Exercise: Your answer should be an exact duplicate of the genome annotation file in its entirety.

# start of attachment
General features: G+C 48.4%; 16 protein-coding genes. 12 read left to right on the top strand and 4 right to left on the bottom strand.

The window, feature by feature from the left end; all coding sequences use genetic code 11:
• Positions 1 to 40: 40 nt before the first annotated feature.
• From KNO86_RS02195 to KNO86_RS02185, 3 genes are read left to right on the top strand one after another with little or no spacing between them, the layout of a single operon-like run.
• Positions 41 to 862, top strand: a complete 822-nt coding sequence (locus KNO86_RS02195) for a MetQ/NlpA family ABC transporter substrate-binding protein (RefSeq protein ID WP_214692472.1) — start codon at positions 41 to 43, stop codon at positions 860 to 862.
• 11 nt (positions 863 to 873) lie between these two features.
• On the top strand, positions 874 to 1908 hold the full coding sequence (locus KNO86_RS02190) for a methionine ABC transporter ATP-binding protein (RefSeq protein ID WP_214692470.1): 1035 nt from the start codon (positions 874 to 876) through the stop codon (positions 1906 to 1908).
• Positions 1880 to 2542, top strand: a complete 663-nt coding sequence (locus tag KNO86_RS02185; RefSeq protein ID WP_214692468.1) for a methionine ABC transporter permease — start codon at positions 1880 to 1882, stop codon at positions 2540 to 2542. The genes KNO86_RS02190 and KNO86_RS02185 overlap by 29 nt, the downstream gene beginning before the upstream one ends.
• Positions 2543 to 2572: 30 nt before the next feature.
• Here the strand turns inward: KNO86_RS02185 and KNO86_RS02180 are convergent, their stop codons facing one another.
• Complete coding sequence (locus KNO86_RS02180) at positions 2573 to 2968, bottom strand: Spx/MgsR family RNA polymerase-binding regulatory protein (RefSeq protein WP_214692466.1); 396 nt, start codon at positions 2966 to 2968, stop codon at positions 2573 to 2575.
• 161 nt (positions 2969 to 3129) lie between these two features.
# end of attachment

General features: G+C 48.4%; 16 protein-coding genes. 12 read left to right on the top strand and 4 right to left on the bottom strand.

The window, feature by feature from the left end; all coding sequences use genetic code 11:
• Positions 1 to 40: 40 nt before the first annotated feature.
• From KNO86_RS02195 to KNO86_RS02185, 3 genes are read left to right on the top strand one after another with little or no spacing between them, the layout of a single operon-like run.
• Positions 41 to 862, top strand: a complete 822-nt coding sequence (locus KNO86_RS02195) for a MetQ/NlpA family ABC transporter substrate-binding protein (RefSeq protein ID WP_214692472.1) — start codon at positions 41 to 43, stop codon at positions 860 to 862.
• 11 nt (positions 863 to 873) lie between these two features.
• On the top strand, positions 874 to 1908 hold the full coding sequence (locus KNO86_RS02190) for a methionine ABC transporter ATP-binding protein (RefSeq protein ID WP_214692470.1): 1035 nt from the start codon (positions 874 to 876) through the stop codon (positions 1906 to 1908).
• Positions 1880 to 2542, top strand: a complete 663-nt coding sequence (locus tag KNO86_RS02185; RefSeq protein ID WP_214692468.1) for a methionine ABC transporter permease — start codon at positions 1880 to 1882, stop codon at positions 2540 to 2542. The genes KNO86_RS02190 and KNO86_RS02185 overlap by 29 nt, the downstream gene beginning before the upstream one ends.
• Positions 2543 to 2572: 30 nt before the next feature.
• Here the strand turns inward: KNO86_RS02185 and KNO86_RS02180 are convergent, their stop codons facing one another.
• Complete coding sequence (locus KNO86_RS02180) at positions 2573 to 2968, bottom strand: Spx/MgsR family RNA polymerase-binding regulatory protein (RefSeq protein WP_214692466.1); 396 nt, start codon at positions 2966 to 2968, stop codon at positions 2573 to 2575.
• 161 nt (positions 2969 to 3129) lie between these two features.